論文アブストラクト： In the 1920s, Oskar Schlemmer, artist in the Bauhaus movement, created the Triadic Ballet costumes. These re-strict movement of dancers, creating new expressions. In-spired by this, we designed an interactive wire costume. It restricts lower body movements, and emphasizes arm movements spurring LED-light 'sparks' and 'waves' wired in a tutu-like costume. The Wire Costume was introduced to a dancer who found that an unusual bond emerged be-tween her and the costume. We discuss how sensory altera-tion (sight, kinesthetic awareness and proprioception) and bodily training to adjust to the new soma, can result in nov-el, evocative forms of expression. The interactive costume can foster a certain mood, introduce feelings, and even embody a whole character -- only revealed once worn and danced. We describe a design exploration combining cul-tural and historical research, interviews with experts and material explorations that culminated in a novel prototype.
論文アブストラクト： Interactive storybooks, such as those available on the iPad, offer multiple ways to convey a story, mostly through visual, textual and audio content. How to effectively deliver this combination of content so that it supports positive social and educational development in pre-literate children is relatively underexplored. In order to address this issue we introduce the "Counterpointed Triad Technique". Drawing from traditional literary theory we design visual, textual and audio content that each conveys different aspects of a story. We explore the use of this technique through a storybook we designed ourselves called "How Far Is Up?". A study involving 26 kindergarten children shows that "How Far Is Up?" can engage pre-literature children while they are reading alone and also when they are reading with an adult. Based on our craft knowledge and study findings, we present a set of design strategies that aim to provide designers with practical guidance on how to create engaging interactive digital storybooks.
論文アブストラクト： We report on the design, premiere and public evaluation of a multifaceted audience interface for a complex non-linear musical performance called Climb! which is particularly suited to being experienced more than once. This interface is designed to enable audiences to understand and appreciate the work, and integrates a physical instrument and staging, projected visuals, personal devices and an online archive. A public premiere concert comprising two performances of Climb! revealed how the audience reoriented to the second performance through growing understanding and comparison to the first. Using trajectories as an analytical framework for the audience 'journey' made apparent: how the trajectories of a single performance are embedded within the larger trajectories of a concert and the creative work as a whole; the distinctive demands of understanding and interpretation; and the potential of the archive in enabling appreciation across repeated performances.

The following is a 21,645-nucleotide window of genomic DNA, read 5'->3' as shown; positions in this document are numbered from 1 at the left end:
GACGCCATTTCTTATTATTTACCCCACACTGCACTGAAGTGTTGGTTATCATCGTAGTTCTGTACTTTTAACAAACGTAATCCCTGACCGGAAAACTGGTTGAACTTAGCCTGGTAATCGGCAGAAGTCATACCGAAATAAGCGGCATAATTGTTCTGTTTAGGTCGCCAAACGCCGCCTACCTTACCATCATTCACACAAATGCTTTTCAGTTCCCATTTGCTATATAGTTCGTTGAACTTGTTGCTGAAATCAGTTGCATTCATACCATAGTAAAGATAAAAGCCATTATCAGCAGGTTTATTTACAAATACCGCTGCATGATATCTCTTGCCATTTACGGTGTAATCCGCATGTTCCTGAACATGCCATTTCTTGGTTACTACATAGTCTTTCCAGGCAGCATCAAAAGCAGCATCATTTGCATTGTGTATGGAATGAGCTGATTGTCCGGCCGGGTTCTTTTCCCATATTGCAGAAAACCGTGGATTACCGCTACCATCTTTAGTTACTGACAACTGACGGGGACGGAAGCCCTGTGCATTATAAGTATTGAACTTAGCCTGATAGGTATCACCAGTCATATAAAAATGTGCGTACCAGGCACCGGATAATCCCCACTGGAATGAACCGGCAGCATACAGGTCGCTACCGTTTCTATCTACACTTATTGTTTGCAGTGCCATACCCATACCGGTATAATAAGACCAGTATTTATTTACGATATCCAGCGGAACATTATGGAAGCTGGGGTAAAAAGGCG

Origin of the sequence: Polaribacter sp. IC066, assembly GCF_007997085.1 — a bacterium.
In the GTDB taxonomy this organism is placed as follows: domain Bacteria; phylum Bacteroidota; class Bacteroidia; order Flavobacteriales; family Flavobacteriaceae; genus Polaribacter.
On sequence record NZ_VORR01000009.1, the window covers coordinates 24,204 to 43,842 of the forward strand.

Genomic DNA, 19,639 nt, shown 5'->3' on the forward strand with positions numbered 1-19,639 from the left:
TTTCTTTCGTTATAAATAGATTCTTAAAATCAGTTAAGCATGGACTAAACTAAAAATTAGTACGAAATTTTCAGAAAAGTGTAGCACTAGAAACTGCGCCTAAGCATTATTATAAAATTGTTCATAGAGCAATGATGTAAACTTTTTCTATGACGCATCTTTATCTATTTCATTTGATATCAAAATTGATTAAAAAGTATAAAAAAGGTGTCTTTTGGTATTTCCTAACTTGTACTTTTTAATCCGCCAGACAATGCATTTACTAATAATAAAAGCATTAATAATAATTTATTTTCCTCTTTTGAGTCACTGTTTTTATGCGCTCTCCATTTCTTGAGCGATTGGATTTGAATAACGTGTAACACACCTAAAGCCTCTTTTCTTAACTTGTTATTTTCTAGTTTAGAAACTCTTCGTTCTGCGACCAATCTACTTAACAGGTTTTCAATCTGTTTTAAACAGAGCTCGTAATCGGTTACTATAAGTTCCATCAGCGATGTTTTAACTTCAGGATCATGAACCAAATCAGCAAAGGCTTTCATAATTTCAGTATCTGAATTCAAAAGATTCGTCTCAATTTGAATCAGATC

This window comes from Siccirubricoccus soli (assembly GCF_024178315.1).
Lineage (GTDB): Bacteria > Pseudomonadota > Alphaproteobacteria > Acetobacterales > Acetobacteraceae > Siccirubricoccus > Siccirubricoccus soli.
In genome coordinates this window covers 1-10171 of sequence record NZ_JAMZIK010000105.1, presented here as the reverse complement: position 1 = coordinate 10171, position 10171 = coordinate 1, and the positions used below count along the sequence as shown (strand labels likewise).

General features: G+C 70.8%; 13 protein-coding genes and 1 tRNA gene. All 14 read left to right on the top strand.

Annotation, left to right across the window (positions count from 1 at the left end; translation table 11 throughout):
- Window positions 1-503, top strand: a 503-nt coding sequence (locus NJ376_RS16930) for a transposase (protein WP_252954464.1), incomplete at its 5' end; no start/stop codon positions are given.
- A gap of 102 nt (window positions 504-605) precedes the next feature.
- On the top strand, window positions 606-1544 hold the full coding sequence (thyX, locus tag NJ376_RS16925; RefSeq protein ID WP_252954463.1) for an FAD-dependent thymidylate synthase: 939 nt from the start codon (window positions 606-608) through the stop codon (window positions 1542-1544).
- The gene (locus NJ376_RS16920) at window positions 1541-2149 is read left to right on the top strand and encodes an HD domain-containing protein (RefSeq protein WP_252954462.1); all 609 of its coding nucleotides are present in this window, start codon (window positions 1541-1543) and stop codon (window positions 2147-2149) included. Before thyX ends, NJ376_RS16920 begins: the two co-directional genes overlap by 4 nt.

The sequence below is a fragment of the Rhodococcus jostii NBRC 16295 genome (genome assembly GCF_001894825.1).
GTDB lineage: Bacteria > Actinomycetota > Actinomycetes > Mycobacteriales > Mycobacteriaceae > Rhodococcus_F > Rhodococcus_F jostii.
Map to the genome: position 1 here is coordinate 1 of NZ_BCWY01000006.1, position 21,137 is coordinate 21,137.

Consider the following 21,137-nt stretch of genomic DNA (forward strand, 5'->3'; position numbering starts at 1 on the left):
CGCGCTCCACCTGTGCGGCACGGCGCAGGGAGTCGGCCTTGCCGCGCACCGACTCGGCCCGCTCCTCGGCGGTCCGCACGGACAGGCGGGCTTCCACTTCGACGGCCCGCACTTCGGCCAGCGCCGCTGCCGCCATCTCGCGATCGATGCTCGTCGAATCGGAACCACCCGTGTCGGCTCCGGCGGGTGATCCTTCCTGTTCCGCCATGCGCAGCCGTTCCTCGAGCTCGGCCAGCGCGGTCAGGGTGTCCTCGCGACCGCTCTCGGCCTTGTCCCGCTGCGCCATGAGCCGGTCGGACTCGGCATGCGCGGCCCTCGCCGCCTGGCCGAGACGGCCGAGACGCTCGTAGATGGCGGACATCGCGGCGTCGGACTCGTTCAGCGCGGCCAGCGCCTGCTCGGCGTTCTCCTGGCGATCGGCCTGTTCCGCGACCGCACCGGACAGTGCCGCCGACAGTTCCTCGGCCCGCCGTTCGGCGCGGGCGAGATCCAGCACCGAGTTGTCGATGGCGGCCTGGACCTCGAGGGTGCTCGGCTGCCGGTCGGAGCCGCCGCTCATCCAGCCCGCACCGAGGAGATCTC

論文アブストラクト： Procedural art, or art made with programming, suggests opportunities to extend traditional arts like painting and drawing; however, this potential is limited by tools that conflict with manual practices. Programming languages present learning barriers and manual drawing input is not a first class primitive in common programming models. We hypothesize that by developing programming languages and environments that align with how manual artists work, we can build procedural systems that enhance, rather than displace, manual art. To explore this, we developed Dynamic Brushes, a programming and drawing environment motivated by interviews with artists. Dynamic Brushes enables the creation of ad-hoc drawing tools that transform stylus inputs to procedural patterns. Applications range from transforming individual strokes to behaviors that draw multiple strokes simultaneously, respond to temporal events, and leverage external data. Results from an extended evaluation with artists provide guidelines for learnable, expressive systems that blend manual and procedural creation.